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I need help with a challenge problem I'm attempting to solve in my math book.

The first one is: Factor $4x^2(x-3)^3-6x(x-3)^2+4(x-3)$

I worked through the problem and got {$[x-3][4x^2(x-3)^2-6x(x-3)+4]$}.

Could someone please look at this and tell me if I'm correct, wrong, or even close to the right answer.

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    $\begingroup$ You can still factor a constant out of $2$. $\endgroup$ – Amzoti Aug 14 '13 at 2:47
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    $\begingroup$ I would expand what you have between the second pair of brackets. $\endgroup$ – Lubin Aug 14 '13 at 2:47
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You can pull out a $2$ and get $$ 2(x-3)(2x^2(x-3)^2 -3x(x-3)+2). $$ If you then let $w=x(x-3)$, then your second factor is $2w^2-3w+2$. The discriminant of that polynomial is $b^2-4ac=(-3)^2-4\cdot2\cdot2=-7$. So if you allow complex numbers, you could factor this further. Barring that, you can expand what you've got: $$ \begin{align} & \phantom{{}={}} 2x^2(x-3)^2 -3x(x-3)+2 \\[8pt] & = 2x^2(x^2-6x+9) - (3x^2 - 9x) + 2 \\[8pt] & = 2x^4 -12x^3+18x^2 - 3x^2 + 9x + 2 \\[8pt] & = 2x^4 -12x^3 +15x^2 + 9x+2 \end{align} $$ There's a criterion for whether this has rational roots. If you need to factor using only integer coefficients, that finishes the problem off. Otherwise, it might take a lot more work.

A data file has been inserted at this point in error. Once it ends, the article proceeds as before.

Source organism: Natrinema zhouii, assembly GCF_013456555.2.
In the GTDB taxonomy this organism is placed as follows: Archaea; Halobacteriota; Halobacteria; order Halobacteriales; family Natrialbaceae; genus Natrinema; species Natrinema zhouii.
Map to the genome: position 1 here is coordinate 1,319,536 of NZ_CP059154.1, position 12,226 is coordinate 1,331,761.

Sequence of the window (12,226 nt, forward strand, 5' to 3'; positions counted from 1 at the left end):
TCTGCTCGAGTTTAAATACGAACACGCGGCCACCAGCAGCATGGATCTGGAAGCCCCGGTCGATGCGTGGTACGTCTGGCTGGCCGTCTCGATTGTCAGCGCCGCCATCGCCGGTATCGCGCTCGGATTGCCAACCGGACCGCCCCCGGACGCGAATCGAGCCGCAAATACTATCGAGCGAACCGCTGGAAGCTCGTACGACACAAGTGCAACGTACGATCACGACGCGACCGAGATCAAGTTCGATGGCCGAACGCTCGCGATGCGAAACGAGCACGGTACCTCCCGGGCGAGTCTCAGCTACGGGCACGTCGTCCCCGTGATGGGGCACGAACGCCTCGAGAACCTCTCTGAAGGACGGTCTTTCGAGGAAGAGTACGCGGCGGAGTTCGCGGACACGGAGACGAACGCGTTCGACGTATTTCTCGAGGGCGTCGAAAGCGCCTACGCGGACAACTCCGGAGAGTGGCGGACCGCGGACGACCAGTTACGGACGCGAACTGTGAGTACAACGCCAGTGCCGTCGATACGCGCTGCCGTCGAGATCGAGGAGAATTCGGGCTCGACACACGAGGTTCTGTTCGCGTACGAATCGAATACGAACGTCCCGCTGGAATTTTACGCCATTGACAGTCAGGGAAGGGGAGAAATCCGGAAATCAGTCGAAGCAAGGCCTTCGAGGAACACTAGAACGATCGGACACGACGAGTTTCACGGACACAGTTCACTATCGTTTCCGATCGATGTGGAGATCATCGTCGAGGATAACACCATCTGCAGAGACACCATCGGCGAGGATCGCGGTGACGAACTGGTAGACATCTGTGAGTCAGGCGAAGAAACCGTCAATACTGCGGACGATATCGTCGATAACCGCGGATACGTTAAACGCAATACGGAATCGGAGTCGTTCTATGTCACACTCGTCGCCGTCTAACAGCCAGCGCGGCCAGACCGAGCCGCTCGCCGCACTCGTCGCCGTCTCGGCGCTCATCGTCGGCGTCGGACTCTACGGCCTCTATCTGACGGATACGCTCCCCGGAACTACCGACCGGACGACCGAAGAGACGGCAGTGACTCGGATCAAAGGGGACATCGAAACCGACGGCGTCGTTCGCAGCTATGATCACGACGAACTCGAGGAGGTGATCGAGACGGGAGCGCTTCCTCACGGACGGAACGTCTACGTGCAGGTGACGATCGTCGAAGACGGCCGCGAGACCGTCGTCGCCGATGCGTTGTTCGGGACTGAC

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  • $\begingroup$ No. If you allow complex number, you could factor this further. $\endgroup$ – Michael Hardy Aug 14 '13 at 3:02
  • $\begingroup$ Typo. There was a missing part of a word. $\endgroup$ – Michael Hardy Aug 14 '13 at 3:07
  • $\begingroup$ You have an unbalanced parenthesis on the first line. $\endgroup$ – chubakueno Aug 14 '13 at 3:08
  • $\begingroup$ Also, wolfram spits a "nope" for reals. (wolframalpha.com/input/…) $\endgroup$ – chubakueno Aug 14 '13 at 3:20
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One can certainly go a bit farther in the direction that @MichaelHardy points us in, by setting $2w^2-3w+2=0$, whose roots are $$ w=\frac{3\pm\sqrt{-7}}4\,. $$ Then feed this into the equation $x(x-3)=w$, that is, $$ x^2-3x-\frac{3\pm\sqrt{-7}}4=0\,, $$ whose discdriminant now is $\Delta'=9-(3\pm\sqrt{-7}\,)=6\mp\sqrt{-7}$. The cognoscenti will notice that this number not only is an algebraic integer in the quadratic field $\mathbb Q(\sqrt{-7}\,)$, but since its norm is 43, it’s indecomposable there (because $h=1$). Thus there’s certainly no hope of getting a square root of $\Delta'$ in terms of $\sqrt{-7}$. Easy enough now to write down the roots of $2x^2(x-3)^3-3x(x-3)+2$, they’re $$ \frac{3\pm\sqrt{6\pm\sqrt{-7}}}2\,. $$

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